Around 3:30 a knock on the door and I was asked if I was going to do the game drive in the park. I didn’t know this was part of the day room package, but gladly took them up on it. Sammy was our driver.
We headed out and another guest requested that we find white rhinos. I had no expectations or desires out of this, just trying to maximize the game drives. We didn’t see much more than plain game for the most part but then we came across four rhinos. Coincidentally enough, it was an adult male, two adult females and a small calf. I asked Sammy if he’d talked to Rashid about what we saw with the rhinos last Sunday when the male was going after the baby. He said yes, and that these were the same rhinos. My last sighting was coming full circle and finding out that he survived that at least. One of the females was poking at him, but not in the violent, distressful way that the male was. For now, the calf is alright.
It rained on and off again around us and over us all the while the sun kept popping through. We saw a rainbow at the end of the drive which made me smile.
Back to the Emakoko and up those 100 steps again for a shower and change and repack. I decided then I’m leaving my bags up there and not coming back for them after dinner. No way was I doing the steps again! Dinner was quite good, as usual. The starter was halluti cheese in a light pastry, baked veggie balls (like meatballs) with mashed potato and green beans and carrots. Dessert was passion fruit ice cream. I had my last Dawa made by Lawrence. I told him his are truly the best out there. I’ll have to figure out how to make them myself.
It’s a good thing I got my upgrade to Business Class going home. Anthony, the owner of Emakoko, ate dinner with me and we got to talking and next thing I know, it was 8:30, when I was supposed to be at the airport for my flight! Yikes! It took 50 minutes to get there and then the web of security checks started. First the one outside the airport grounds where I have to get out of the car and walk through metal detectors while the car gets scanned. Then the metal detectors to get into the terminal, which at this point was a couple blocks long. I spied with my little eye a Kenya Airways Sky Priority door that I decide to try and I breezed right through. Then I got shuffled around to a couple of different desks before I got checked in and offered priority passport control access. Then through another security check to get to the departure gates. Finally the last security check at the gate. In all I took my shoes on/off 4 times. A bit of overkill but better safe than sorry, I suppose. Unfortunately I had no time for the lounge since I got through all that at 10:25. If I hadn’t had all the priority access I’m not sure I would have made it.
For all that, the plane boarded late and is currently 1/2 hour late. Argh...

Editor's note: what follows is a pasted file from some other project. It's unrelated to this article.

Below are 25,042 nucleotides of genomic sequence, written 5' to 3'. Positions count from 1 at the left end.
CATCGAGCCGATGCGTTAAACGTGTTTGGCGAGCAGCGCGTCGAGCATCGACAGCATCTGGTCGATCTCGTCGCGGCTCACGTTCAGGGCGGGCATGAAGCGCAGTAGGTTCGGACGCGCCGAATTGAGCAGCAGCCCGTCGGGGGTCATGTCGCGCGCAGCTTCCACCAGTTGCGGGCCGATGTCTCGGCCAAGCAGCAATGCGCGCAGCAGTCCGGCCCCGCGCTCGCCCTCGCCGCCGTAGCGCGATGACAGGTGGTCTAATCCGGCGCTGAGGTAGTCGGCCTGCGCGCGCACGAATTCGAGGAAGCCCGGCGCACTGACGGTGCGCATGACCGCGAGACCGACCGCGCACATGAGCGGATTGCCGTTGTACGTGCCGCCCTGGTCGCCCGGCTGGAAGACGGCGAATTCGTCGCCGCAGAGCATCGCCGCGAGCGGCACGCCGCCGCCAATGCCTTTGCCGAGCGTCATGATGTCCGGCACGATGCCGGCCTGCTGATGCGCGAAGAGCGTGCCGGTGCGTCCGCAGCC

Saturday, November 10, 2018
Saturday, November 10
Yet another peaceful night in the Mara. I heard next to nothing all night. The lions had gotten quite close during dinner but after that, nothing. I woke just before 2:00 for the bathroom and then again at 5:00 ready for the day. We weren’t headed out until 6:30 but I figured maybe if I headed out early, we’d go early.
I stood on my front porch and admired the sunrise and the clusters of animals that had gathered here to start their day. I love this tent, how remote it is and how it fronts the plain and all its wildness.
The honeymooners had to be fetched when they were 10 minutes late (remember: 10 minutes, it comes into play shortly). They were suitably apologetic but the entire time I was waiting I kept seeing minute by minute of the golden hour slipping away.
6:45 and we were finally underway. We headed toward where we left the lioness hunting last night. Right off the bat we saw a handful of vehicles off in the distance and a bunch of wildebeest scurrying. Kappen thought at first it was the lioness, then as we drew closer he realized it was the cheetah brothers, Malaika’s sons, returned after being away from the conservancy for 5 days. And they made a kill...which we’d just seen happen from about 1/2 mile away (that’s why the wildes were scurrying). Arrrrrggggh.
I’ve been really fortunate when I’ve had to share a vehicle so I really shouldn’t complain. Yet I think this sort of set me off on a bit of a bad mood, that combined with the fact that I knew this was my last morning game drive and that I have to leave tomorrow. I was sort of grouchy after that for a while.
Anyway, a single hyena quickly took the kill from the cheetahs and they withdrew to some nearby bushes. For whatever reason, David chose to pull up next to the kill and the hyena rather than follow the cheetahs we’d been waiting on for four days. I let that sit for a few minutes then asked “Where did the brothers go?”, a couple times until I finally asked “can we go see the cats?” To that point we’d only seen them from a distance and I didn’t really think the priority would be to sit and watch a group of scavengers on the kill. Finally off we went.
The brothers were lying side by side on a log cleaning up the mess their bodies had become after a short meal on a baby wildebeest kill. It was no different than watching my cats clean at home. The pose was picture perfect, and I was dying to just get to it before they moved on. David pulled up, and as has aggravated me before with other guides (see I told you I was cranky), he pulled up next to another vehicle so he could chat with that guide, effectively putting the other vehicle between us and the cheetahs.